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How To Put Together The Perfect Muscle Building Diets

Designing the perfect muscle building diet is something even the professionals struggle with. Fortunately, by understanding a few nutritional concepts you’ll be able to put together a great muscle building diet for yourself.

In this article I will discuss these concepts, as well as how much you should be eating, when you should be eating, and most importantly, what you should be eating.

So read on to learn how to construct the perfect muscle building nutrition plan.

The first thing you need to understand about a muscle building is that it doesn’t happen without a surplus of calories. In order for your muscles to grow, you body needs more calories than it takes to maintain your current weight.

A caloric surplus can be attained by calculating your daily caloric needs and activity level and adding no less than 500 calories to it. To do this, calculate your basal metabolic rate (or how many calories your body would need to maintain its current weight if you slept all day) then add your activity level. This calculation can be found on many websites by just searching “BMR calculation”.

Once you have this number and have added 500 calories, you now know how many calories you need to eat in order to gain muscle mass. A great way to make sure you are getting enough calories is to use a calorie tracking website.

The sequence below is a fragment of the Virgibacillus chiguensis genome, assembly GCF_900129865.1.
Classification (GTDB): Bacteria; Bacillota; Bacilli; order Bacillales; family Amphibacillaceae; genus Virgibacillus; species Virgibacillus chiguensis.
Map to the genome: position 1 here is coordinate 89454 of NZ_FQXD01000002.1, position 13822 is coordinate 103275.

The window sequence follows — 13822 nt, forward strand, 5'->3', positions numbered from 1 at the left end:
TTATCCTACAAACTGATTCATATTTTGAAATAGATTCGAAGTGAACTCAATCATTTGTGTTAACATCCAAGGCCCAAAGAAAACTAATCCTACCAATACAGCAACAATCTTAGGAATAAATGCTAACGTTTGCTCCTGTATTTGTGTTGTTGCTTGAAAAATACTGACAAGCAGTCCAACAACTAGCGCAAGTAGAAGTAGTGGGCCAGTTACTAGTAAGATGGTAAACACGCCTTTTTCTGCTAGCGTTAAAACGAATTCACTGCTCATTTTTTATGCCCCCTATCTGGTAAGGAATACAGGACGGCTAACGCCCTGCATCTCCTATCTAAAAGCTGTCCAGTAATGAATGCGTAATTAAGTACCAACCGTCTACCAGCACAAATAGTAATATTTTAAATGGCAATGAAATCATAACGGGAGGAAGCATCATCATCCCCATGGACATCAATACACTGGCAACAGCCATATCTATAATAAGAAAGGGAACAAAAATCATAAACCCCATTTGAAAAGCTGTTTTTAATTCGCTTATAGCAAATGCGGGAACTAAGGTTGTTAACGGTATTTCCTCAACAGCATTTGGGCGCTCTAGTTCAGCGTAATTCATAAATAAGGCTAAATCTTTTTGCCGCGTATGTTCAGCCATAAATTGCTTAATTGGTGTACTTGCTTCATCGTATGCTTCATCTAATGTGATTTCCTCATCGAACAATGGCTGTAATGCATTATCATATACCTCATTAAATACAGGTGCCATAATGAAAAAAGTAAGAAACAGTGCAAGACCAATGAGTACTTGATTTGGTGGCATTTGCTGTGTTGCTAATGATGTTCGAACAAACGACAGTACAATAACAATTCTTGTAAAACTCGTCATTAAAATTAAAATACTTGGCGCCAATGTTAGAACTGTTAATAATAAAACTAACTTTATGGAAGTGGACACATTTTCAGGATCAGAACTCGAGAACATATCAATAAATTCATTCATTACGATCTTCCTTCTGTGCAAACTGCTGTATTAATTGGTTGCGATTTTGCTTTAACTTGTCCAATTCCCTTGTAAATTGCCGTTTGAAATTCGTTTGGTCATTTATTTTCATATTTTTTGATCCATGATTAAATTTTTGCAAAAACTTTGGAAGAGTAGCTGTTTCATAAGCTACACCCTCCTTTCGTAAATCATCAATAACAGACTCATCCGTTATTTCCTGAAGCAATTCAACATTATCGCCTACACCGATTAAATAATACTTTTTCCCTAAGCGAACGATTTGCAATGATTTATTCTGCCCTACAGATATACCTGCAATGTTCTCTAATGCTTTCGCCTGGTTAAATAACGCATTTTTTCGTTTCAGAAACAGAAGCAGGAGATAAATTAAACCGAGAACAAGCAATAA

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These websites make is fast and easy to add up your daily calories and keep you accountable. Remember, if you don’t eat enough, there is simply no way you will build more muscle.

The second important component of a muscle building diet is what you eat. For minimal fat gain with you muscle gain, it is recommended that individuals stick to natural, unprocessed foods. There are three “categories” or macronutrients that you want to get these healthy foods from.

They are: protein, carbohydrates, and fats. Your body needs all three to function properly and build more muscle mass. Ideally, you will get around 1.2-1.7 grams of protein per pound of bodyweight (each gram of protein equals 4 calories).

Your fat should consist of roughly 20% of your total calories (each gram of fat contains 9 calories), and you should fill in the rest of your calories with complex carbohydrates (each gram of carbohydrate equals 4 calories).

Now that you know how much to eat and what ratio of macronutrients to eat, you need to plan what types of food you will eat. Below you will find a list of some healthy foods in each macronutrient category:

Fish (tuna, salmon, tillapa)
Lean beef
Boneless skinless chicken breast
Eggs (both the white and the yolk)

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Sweet potatoes
Whole wheat bread

Olive oil
Nuts (almonds, walnuts, peanuts)
Nut butters (with no sugar added)
Coconut oil

With these concepts in mind, you are now ready to put together your meal plan. Keep in mind that when you eat or how many meals you have does not matter as long as you are getting the required number of calories in (ie. your body will not store food as fat past 9pm). Good luck and happy muscle building!

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